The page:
<i>Little Angel</i> is the kind of distinctive filmmaking that leaves one enriched and moved, but also melancholy and even disturbed. It is at once a love story, a neorealist depiction of marginality, a tale of a crime, and an exploration of sanity, insanity, and human need.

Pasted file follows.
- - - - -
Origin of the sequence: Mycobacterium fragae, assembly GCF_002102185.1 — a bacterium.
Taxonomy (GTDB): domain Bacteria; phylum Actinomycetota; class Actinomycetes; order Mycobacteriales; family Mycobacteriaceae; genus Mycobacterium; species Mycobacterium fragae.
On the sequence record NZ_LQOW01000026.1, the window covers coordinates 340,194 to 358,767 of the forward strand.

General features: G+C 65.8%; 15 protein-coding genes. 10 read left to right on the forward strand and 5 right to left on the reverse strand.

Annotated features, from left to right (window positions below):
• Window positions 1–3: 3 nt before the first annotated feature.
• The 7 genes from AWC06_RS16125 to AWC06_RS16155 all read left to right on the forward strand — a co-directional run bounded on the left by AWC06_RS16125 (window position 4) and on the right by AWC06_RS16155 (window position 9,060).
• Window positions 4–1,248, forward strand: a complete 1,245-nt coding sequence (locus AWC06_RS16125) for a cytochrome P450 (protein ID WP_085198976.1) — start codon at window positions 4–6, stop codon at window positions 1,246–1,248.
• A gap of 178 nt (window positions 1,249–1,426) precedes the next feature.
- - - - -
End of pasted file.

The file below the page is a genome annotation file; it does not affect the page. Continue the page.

Director Helke Misselwitz has fashioned a marvelous multifaceted story which depicts a woman, Ramona, who lives by herself near the Ostkreuz train station in East Berlin. She is hypersensitive with an almost compulsive fixation on the dark side of life, a state that has left her alone and isolated. She meets quite by chance a slightly roguish Pole, Andrej, who sells cigarettes on the black market. Their relationship surprisingly blooms, and Ramona finds herself in love. But perhaps inevitably, she cannot sustain her happiness and tragedy ensues. Susanne Lothar is absolutely superb as the woman full of contradictory desires that ultimately drive “little angel” to her destiny. Misselwitz demonstrates a dextrous capacity for richly realized drama that is hard to forget.
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